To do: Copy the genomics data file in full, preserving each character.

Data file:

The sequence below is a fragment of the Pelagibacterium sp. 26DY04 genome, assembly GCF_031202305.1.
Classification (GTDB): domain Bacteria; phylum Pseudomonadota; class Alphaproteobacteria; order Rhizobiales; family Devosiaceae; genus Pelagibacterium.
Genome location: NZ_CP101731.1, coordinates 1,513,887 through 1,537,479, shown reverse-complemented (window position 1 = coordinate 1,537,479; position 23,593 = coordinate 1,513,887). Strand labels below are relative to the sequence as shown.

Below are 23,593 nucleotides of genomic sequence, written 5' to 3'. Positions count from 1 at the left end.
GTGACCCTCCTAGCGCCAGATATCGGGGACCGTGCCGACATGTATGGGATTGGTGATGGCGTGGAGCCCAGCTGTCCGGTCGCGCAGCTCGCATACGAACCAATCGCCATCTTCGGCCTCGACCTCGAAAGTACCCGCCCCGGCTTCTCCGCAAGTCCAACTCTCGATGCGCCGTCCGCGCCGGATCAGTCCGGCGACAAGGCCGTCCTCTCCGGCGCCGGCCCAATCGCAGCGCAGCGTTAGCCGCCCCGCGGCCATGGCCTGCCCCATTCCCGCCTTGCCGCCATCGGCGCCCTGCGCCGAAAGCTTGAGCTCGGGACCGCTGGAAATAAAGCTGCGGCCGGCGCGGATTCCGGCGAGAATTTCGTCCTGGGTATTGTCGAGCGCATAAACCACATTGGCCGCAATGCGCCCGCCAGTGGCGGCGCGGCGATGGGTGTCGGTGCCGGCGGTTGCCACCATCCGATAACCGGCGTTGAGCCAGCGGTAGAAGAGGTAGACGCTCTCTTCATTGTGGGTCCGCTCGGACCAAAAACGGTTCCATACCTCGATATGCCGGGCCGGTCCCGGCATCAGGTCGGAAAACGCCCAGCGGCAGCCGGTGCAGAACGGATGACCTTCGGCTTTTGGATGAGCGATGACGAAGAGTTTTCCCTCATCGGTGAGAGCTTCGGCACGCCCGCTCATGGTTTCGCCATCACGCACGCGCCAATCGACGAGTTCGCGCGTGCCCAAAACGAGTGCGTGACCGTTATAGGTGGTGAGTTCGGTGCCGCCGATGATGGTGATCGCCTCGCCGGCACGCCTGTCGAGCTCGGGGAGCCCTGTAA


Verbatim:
The sequence below is a fragment of the Pelagibacterium sp. 26DY04 genome, assembly GCF_031202305.1.
Classification (GTDB): domain Bacteria; phylum Pseudomonadota; class Alphaproteobacteria; order Rhizobiales; family Devosiaceae; genus Pelagibacterium.
Genome location: NZ_CP101731.1, coordinates 1,513,887 through 1,537,479, shown reverse-complemented (window position 1 = coordinate 1,537,479; position 23,593 = coordinate 1,513,887). Strand labels below are relative to the sequence as shown.

Below are 23,593 nucleotides of genomic sequence, written 5' to 3'. Positions count from 1 at the left end.
GTGACCCTCCTAGCGCCAGATATCGGGGACCGTGCCGACATGTATGGGATTGGTGATGGCGTGGAGCCCAGCTGTCCGGTCGCGCAGCTCGCATACGAACCAATCGCCATCTTCGGCCTCGACCTCGAAAGTACCCGCCCCGGCTTCTCCGCAAGTCCAACTCTCGATGCGCCGTCCGCGCCGGATCAGTCCGGCGACAAGGCCGTCCTCTCCGGCGCCGGCCCAATCGCAGCGCAGCGTTAGCCGCCCCGCGGCCATGGCCTGCCCCATTCCCGCCTTGCCGCCATCGGCGCCCTGCGCCGAAAGCTTGAGCTCGGGACCGCTGGAAATAAAGCTGCGGCCGGCGCGGATTCCGGCGAGAATTTCGTCCTGGGTATTGTCGAGCGCATAAACCACATTGGCCGCAATGCGCCCGCCAGTGGCGGCGCGGCGATGGGTGTCGGTGCCGGCGGTTGCCACCATCCGATAACCGGCGTTGAGCCAGCGGTAGAAGAGGTAGACGCTCTCTTCATTGTGGGTCCGCTCGGACCAAAAACGGTTCCATACCTCGATATGCCGGGCCGGTCCCGGCATCAGGTCGGAAAACGCCCAGCGGCAGCCGGTGCAGAACGGATGACCTTCGGCTTTTGGATGAGCGATGACGAAGAGTTTTCCCTCATCGGTGAGAGCTTCGGCACGCCCGCTCATGGTTTCGCCATCACGCACGCGCCAATCGACGAGTTCGCGCGTGCCCAAAACGAGTGCGTGACCGTTATAGGTGGTGAGTTCGGTGCCGCCGATGATGGTGATCGCCTCGCCGGCACGCCTGTCGAGCTCGGGGAGCCCTGTAA